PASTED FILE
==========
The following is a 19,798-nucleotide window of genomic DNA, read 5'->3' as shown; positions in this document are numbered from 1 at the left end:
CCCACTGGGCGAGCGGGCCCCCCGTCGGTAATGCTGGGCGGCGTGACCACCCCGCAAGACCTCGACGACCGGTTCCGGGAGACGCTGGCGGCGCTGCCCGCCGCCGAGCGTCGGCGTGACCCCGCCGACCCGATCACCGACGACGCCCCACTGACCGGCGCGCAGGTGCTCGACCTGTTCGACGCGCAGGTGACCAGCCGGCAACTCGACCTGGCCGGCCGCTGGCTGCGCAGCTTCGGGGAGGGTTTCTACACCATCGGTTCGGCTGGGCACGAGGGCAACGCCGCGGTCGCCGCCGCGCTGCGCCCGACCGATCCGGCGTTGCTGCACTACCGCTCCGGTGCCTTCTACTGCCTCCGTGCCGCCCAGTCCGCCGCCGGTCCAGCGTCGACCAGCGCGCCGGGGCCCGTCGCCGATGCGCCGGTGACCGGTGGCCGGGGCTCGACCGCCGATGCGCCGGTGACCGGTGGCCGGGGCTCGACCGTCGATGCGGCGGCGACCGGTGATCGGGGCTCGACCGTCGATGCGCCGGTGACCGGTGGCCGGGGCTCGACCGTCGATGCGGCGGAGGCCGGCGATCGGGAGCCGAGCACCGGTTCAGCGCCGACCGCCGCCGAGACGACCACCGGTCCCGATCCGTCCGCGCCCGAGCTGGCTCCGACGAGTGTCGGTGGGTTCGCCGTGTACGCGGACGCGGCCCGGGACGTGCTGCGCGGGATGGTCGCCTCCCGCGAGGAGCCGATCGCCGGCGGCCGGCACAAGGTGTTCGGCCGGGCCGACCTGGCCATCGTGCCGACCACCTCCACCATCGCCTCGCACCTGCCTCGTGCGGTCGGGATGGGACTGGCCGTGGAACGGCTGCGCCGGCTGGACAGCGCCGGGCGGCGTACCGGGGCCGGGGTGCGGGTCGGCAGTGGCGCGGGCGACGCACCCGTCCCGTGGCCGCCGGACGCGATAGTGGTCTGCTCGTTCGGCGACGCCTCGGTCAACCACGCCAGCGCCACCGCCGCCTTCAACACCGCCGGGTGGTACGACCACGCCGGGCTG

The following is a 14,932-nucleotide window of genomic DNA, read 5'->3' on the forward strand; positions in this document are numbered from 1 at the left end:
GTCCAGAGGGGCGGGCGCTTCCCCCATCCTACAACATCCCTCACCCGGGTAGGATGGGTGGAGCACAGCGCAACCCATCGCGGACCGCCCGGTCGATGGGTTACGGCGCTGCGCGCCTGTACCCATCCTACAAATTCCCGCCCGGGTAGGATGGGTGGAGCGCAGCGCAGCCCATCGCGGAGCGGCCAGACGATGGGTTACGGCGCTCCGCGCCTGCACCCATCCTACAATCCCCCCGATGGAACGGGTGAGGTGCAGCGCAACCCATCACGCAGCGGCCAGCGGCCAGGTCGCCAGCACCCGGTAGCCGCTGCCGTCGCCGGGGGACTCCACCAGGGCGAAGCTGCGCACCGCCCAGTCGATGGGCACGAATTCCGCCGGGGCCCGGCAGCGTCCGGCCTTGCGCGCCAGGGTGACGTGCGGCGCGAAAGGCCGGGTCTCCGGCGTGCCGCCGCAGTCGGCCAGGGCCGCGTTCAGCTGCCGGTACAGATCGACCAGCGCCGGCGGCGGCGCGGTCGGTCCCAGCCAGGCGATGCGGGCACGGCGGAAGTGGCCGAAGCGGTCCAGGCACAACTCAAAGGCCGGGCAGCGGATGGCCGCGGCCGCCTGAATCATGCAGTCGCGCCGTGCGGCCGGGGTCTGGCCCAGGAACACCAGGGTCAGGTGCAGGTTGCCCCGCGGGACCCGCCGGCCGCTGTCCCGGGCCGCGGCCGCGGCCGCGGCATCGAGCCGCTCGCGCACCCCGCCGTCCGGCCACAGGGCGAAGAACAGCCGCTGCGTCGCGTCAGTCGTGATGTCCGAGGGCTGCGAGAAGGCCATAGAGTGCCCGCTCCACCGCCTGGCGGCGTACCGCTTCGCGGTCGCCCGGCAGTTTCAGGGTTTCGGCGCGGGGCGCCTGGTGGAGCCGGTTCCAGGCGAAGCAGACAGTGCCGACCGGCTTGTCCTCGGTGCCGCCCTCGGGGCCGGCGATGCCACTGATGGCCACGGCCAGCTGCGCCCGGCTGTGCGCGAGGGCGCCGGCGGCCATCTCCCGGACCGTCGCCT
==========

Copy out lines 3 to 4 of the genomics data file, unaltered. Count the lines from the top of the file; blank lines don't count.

The following is a 14,932-nucleotide window of genomic DNA, read 5'->3' on the forward strand; positions in this document are numbered from 1 at the left end:
GTCCAGAGGGGCGGGCGCTTCCCCCATCCTACAACATCCCTCACCCGGGTAGGATGGGTGGAGCACAGCGCAACCCATCGCGGACCGCCCGGTCGATGGGTTACGGCGCTGCGCGCCTGTACCCATCCTACAAATTCCCGCCCGGGTAGGATGGGTGGAGCGCAGCGCAGCCCATCGCGGAGCGGCCAGACGATGGGTTACGGCGCTCCGCGCCTGCACCCATCCTACAATCCCCCCGATGGAACGGGTGAGGTGCAGCGCAACCCATCACGCAGCGGCCAGCGGCCAGGTCGCCAGCACCCGGTAGCCGCTGCCGTCGCCGGGGGACTCCACCAGGGCGAAGCTGCGCACCGCCCAGTCGATGGGCACGAATTCCGCCGGGGCCCGGCAGCGTCCGGCCTTGCGCGCCAGGGTGACGTGCGGCGCGAAAGGCCGGGTCTCCGGCGTGCCGCCGCAGTCGGCCAGGGCCGCGTTCAGCTGCCGGTACAGATCGACCAGCGCCGGCGGCGGCGCGGTCGGTCCCAGCCAGGCGATGCGGGCACGGCGGAAGTGGCCGAAGCGGTCCAGGCACAACTCAAAGGCCGGGCAGCGGATGGCCGCGGCCGCCTGAATCATGCAGTCGCGCCGTGCGGCCGGGGTCTGGCCCAGGAACACCAGGGTCAGGTGCAGGTTGCCCCGCGGGACCCGCCGGCCGCTGTCCCGGGCCGCGGCCGCGGCCGCGGCATCGAGCCGCTCGCGCACCCCGCCGTCCGGCCACAGGGCGAAGAACAGCCGCTGCGTCGCGTCAGTCGTGATGTCCGAGGGCTGCGAGAAGGCCATAGAGTGCCCGCTCCACCGCCTGGCGGCGTACCGCTTCGCGGTCGCCCGGCAGTTTCAGGGTTTCGGCGCGGGGCGCCTGGTGGAGCCGGTTCCAGGCGAAGCAGACAGTGCCGACCGGCTTGTCCTCGGTGCCGCCCTCGGGGCCGGCGATGCCACTGATGGCCACGGCCAGCTGCGCCCGGCTGTGCGCGAGGGCGCCGGCGGCCATCTCCCGGACCGTCGCCT